Reopening Of Death Valley National Park Will Take Time


Ponds in Mesquite Flats Sand Dunes created by Hurricane Hilary/NPS

Reopening Of Death Valley National Park Will Take Time

By Kurt Repanshek

There is no date for reopening storm-battered Death Valley National Park, and it might take until December to fully repair all the damage to roads done by the remnants of Hurricane Hilary last month.

“That is a moving target,” Abby Wines, the park’s management analyst, told the Traveler on Friday when asked when the park might reopen. “A section of California 190 will probably open first, but Caltrans doesn’t even know which section and they haven’t given us a timeline on that. They’re trying to reopen all of 190 by early December. Don’t hold them to that, it’s not a promise. It depends on what happens between now and then. But a portion of the park might open before that (December).”

Spanning more than 3.4 million acres and rimmed by towering mountains with rocky flanks that don’t easily absorb rain, Death Valley on August 20 overflowed with runoff from Hilary’s torrential rains that had nowhere to go but down to the mostly flat floor of the park.

“Think about how rain falls on the roof of a house, and it runs down to the gutters because the roof is not permeable,” explained Wines. “That’s what our mountain slopes are like here in Death Valley. They’re mostly rock or hardpacked earth with very few plants that have broken up the soil to make it more permeable. So all of those mountainsides here in Death Valley, the water just runs down to the canyons, and the canyons are like the rain gutter and the rain spout on a house, channeling that water moving quickly, except in this case it is carrying with it large amounts of mud and rocks and boulders.”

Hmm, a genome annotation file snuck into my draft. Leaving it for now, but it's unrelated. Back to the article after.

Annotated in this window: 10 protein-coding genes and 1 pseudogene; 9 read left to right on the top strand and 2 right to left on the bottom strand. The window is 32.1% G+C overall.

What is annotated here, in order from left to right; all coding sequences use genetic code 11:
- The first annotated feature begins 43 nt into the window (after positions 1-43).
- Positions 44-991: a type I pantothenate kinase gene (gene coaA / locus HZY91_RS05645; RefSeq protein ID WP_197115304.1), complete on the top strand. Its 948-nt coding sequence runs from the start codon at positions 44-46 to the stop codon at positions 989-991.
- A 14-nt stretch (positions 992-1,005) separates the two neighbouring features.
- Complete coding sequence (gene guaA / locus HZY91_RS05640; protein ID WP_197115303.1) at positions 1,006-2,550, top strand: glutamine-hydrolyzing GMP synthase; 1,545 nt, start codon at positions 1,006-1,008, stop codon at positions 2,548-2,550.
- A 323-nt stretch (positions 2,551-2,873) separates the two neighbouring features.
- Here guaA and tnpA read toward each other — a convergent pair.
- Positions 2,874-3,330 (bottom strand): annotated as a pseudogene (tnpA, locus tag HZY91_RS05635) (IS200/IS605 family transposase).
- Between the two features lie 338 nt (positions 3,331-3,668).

Spewing from canyons, gullies, and washes, the floodwaters with their muddy slurries washed across, and in some cases through, the park’s 1,400 miles of paved and unpaved routes. Lakes and ponds temporarily formed in Devils Cornfield, the Mesquite Flats Sand Dunes, and at Badwater, which is the lowest point in North America at 282 feet below sea level, while brown waterfalls and streaming torrents swept across several places along California 190, which runs east and west across the park from Panamint Springs to Death Valley Junction, and at Zabriskie Point.

The runoff also recharged the Amargosa River, an intermittent stream that drains into Badwater Basin.

A lake temporary filled part of the Badwater Basin/NPS